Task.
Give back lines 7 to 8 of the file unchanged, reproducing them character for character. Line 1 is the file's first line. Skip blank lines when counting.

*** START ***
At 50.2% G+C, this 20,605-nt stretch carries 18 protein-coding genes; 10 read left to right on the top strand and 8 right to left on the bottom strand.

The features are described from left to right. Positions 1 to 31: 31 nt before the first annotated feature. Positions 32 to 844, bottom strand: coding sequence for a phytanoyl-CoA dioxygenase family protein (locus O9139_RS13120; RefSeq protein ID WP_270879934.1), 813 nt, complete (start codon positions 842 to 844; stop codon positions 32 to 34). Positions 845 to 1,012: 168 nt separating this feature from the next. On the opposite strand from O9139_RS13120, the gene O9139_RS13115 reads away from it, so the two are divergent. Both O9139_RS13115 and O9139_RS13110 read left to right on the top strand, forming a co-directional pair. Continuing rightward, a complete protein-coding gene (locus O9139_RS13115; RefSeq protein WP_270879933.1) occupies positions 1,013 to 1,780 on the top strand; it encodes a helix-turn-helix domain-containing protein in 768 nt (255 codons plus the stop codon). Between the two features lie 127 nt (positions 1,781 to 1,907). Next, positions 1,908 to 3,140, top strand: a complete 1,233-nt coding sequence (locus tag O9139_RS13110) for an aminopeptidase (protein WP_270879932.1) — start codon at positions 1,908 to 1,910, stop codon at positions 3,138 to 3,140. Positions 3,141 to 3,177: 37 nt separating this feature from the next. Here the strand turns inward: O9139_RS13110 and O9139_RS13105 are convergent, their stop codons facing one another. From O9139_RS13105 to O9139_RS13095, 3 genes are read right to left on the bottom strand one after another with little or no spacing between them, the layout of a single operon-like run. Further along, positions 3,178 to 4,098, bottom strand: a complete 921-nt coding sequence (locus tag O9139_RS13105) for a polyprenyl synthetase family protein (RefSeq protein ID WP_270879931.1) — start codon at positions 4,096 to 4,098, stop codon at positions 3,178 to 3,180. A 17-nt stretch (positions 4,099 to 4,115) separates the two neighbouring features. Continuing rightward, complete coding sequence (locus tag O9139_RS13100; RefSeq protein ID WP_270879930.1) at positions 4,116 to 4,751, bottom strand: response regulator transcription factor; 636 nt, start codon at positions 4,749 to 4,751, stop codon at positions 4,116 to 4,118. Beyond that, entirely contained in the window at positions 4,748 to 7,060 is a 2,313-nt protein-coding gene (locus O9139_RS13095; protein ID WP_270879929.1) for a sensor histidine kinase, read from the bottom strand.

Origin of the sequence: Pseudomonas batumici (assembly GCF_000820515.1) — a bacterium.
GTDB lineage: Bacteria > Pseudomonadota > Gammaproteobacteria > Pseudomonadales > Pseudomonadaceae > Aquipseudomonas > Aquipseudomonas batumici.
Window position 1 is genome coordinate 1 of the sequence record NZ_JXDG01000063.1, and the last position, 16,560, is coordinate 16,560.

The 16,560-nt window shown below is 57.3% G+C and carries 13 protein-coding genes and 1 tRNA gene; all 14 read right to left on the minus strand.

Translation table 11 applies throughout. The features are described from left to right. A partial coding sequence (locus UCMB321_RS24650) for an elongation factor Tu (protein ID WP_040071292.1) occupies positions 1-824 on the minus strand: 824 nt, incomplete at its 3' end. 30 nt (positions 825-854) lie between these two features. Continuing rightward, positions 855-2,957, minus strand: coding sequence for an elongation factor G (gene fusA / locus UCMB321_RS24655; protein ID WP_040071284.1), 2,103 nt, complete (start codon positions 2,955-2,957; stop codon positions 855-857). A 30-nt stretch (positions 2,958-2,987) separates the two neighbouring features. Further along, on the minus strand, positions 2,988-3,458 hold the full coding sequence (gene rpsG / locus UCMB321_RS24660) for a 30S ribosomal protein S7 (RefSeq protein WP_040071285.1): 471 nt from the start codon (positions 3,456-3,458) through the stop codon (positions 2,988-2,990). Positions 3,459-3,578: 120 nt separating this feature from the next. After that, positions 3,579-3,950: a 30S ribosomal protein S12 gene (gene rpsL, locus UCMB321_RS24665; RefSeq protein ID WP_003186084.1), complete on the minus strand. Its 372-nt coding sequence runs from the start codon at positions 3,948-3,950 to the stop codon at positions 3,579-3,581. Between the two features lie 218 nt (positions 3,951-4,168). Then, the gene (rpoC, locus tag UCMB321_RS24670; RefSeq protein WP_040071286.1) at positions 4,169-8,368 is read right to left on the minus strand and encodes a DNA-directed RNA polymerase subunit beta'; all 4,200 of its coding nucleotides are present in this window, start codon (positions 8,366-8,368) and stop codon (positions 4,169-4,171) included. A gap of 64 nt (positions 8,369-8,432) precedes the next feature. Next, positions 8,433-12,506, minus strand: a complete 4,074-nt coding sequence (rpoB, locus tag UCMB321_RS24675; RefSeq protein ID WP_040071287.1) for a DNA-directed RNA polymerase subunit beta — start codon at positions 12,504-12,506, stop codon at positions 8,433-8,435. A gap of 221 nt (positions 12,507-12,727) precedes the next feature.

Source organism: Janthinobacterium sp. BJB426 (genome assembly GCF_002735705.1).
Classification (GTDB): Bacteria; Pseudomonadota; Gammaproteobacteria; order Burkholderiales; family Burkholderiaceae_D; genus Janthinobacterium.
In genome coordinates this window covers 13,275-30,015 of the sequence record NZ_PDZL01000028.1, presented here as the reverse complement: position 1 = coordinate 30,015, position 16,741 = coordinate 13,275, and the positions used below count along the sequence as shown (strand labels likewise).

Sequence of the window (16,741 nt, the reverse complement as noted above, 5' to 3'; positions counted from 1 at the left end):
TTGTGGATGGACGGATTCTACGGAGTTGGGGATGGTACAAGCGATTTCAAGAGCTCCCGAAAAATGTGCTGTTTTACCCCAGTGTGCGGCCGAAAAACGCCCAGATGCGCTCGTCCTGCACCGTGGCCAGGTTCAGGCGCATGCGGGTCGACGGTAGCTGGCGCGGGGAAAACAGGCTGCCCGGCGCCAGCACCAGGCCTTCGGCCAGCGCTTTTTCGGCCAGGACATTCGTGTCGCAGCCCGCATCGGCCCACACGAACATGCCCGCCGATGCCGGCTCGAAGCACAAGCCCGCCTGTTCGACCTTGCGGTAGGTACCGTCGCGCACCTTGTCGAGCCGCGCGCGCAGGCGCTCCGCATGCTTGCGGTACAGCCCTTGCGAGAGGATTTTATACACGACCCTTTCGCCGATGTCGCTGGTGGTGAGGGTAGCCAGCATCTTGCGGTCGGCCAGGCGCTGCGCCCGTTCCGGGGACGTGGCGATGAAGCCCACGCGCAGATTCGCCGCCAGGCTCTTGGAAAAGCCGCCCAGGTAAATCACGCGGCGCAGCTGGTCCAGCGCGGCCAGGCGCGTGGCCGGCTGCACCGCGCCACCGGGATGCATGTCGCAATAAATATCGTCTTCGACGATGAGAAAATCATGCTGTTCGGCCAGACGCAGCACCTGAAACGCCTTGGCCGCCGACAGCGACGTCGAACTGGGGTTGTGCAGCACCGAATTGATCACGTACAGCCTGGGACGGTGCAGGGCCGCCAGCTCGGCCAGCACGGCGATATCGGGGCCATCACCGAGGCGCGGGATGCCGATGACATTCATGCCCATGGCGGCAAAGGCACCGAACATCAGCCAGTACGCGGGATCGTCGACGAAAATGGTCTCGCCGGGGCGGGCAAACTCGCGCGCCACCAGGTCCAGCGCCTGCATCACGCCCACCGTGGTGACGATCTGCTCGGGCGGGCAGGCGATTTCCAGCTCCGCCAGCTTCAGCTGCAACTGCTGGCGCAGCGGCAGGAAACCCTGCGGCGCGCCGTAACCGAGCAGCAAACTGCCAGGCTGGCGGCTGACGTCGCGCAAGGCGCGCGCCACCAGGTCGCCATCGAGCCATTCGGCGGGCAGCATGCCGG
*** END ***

Translation table 11 applies throughout. The features are described from left to right. A partial coding sequence (locus UCMB321_RS24650) for an elongation factor Tu (protein ID WP_040071292.1) occupies positions 1-824 on the minus strand: 824 nt, incomplete at its 3' end. 30 nt (positions 825-854) lie between these two features. Continuing rightward, positions 855-2,957, minus strand: coding sequence for an elongation factor G (gene fusA / locus UCMB321_RS24655; protein ID WP_040071284.1), 2,103 nt, complete (start codon positions 2,955-2,957; stop codon positions 855-857). A 30-nt stretch (positions 2,958-2,987) separates the two neighbouring features. Further along, on the minus strand, positions 2,988-3,458 hold the full coding sequence (gene rpsG / locus UCMB321_RS24660) for a 30S ribosomal protein S7 (RefSeq protein WP_040071285.1): 471 nt from the start codon (positions 3,456-3,458) through the stop codon (positions 2,988-2,990). Positions 3,459-3,578: 120 nt separating this feature from the next. After that, positions 3,579-3,950: a 30S ribosomal protein S12 gene (gene rpsL, locus UCMB321_RS24665; RefSeq protein ID WP_003186084.1), complete on the minus strand. Its 372-nt coding sequence runs from the start codon at positions 3,948-3,950 to the stop codon at positions 3,579-3,581. Between the two features lie 218 nt (positions 3,951-4,168). Then, the gene (rpoC, locus tag UCMB321_RS24670; RefSeq protein WP_040071286.1) at positions 4,169-8,368 is read right to left on the minus strand and encodes a DNA-directed RNA polymerase subunit beta'; all 4,200 of its coding nucleotides are present in this window, start codon (positions 8,366-8,368) and stop codon (positions 4,169-4,171) included. A gap of 64 nt (positions 8,369-8,432) precedes the next feature. Next, positions 8,433-12,506, minus strand: a complete 4,074-nt coding sequence (rpoB, locus tag UCMB321_RS24675; RefSeq protein ID WP_040071287.1) for a DNA-directed RNA polymerase subunit beta — start codon at positions 12,504-12,506, stop codon at positions 8,433-8,435. A gap of 221 nt (positions 12,507-12,727) precedes the next feature.

Source organism: Janthinobacterium sp. BJB426 (genome assembly GCF_002735705.1).